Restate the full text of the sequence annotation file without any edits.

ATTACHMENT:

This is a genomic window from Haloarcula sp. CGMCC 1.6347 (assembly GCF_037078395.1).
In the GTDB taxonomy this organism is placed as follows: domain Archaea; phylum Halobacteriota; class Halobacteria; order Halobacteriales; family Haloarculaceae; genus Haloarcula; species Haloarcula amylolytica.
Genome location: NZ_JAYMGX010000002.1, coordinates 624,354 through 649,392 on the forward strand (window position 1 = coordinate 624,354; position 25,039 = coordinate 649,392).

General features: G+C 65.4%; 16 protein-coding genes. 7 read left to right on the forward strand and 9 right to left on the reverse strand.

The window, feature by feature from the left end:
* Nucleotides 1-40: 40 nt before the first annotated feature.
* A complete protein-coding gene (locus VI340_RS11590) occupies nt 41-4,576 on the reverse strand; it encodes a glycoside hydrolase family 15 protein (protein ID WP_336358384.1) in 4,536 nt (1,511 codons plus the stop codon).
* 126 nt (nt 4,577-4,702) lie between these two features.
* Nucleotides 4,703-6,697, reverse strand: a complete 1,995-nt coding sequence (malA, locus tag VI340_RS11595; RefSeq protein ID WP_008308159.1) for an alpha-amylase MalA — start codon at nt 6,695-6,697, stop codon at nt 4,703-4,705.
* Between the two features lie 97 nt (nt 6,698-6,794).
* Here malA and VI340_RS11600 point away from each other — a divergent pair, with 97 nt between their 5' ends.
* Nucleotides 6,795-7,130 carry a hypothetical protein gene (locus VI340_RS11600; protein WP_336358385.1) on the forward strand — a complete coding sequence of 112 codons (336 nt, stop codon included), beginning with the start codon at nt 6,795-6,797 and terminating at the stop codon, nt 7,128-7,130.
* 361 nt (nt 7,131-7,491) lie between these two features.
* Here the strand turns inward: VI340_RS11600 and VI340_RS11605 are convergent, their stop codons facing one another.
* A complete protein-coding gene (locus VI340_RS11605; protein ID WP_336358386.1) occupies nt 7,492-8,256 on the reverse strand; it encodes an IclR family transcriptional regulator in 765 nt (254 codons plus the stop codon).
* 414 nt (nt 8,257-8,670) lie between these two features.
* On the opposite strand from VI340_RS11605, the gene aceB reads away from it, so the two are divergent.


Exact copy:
This is a genomic window from Haloarcula sp. CGMCC 1.6347 (assembly GCF_037078395.1).
In the GTDB taxonomy this organism is placed as follows: domain Archaea; phylum Halobacteriota; class Halobacteria; order Halobacteriales; family Haloarculaceae; genus Haloarcula; species Haloarcula amylolytica.
Genome location: NZ_JAYMGX010000002.1, coordinates 624,354 through 649,392 on the forward strand (window position 1 = coordinate 624,354; position 25,039 = coordinate 649,392).

General features: G+C 65.4%; 16 protein-coding genes. 7 read left to right on the forward strand and 9 right to left on the reverse strand.

The window, feature by feature from the left end:
* Nucleotides 1-40: 40 nt before the first annotated feature.
* A complete protein-coding gene (locus VI340_RS11590) occupies nt 41-4,576 on the reverse strand; it encodes a glycoside hydrolase family 15 protein (protein ID WP_336358384.1) in 4,536 nt (1,511 codons plus the stop codon).
* 126 nt (nt 4,577-4,702) lie between these two features.
* Nucleotides 4,703-6,697, reverse strand: a complete 1,995-nt coding sequence (malA, locus tag VI340_RS11595; RefSeq protein ID WP_008308159.1) for an alpha-amylase MalA — start codon at nt 6,695-6,697, stop codon at nt 4,703-4,705.
* Between the two features lie 97 nt (nt 6,698-6,794).
* Here malA and VI340_RS11600 point away from each other — a divergent pair, with 97 nt between their 5' ends.
* Nucleotides 6,795-7,130 carry a hypothetical protein gene (locus VI340_RS11600; protein WP_336358385.1) on the forward strand — a complete coding sequence of 112 codons (336 nt, stop codon included), beginning with the start codon at nt 6,795-6,797 and terminating at the stop codon, nt 7,128-7,130.
* 361 nt (nt 7,131-7,491) lie between these two features.
* Here the strand turns inward: VI340_RS11600 and VI340_RS11605 are convergent, their stop codons facing one another.
* A complete protein-coding gene (locus VI340_RS11605; protein ID WP_336358386.1) occupies nt 7,492-8,256 on the reverse strand; it encodes an IclR family transcriptional regulator in 765 nt (254 codons plus the stop codon).
* 414 nt (nt 8,257-8,670) lie between these two features.
* On the opposite strand from VI340_RS11605, the gene aceB reads away from it, so the two are divergent.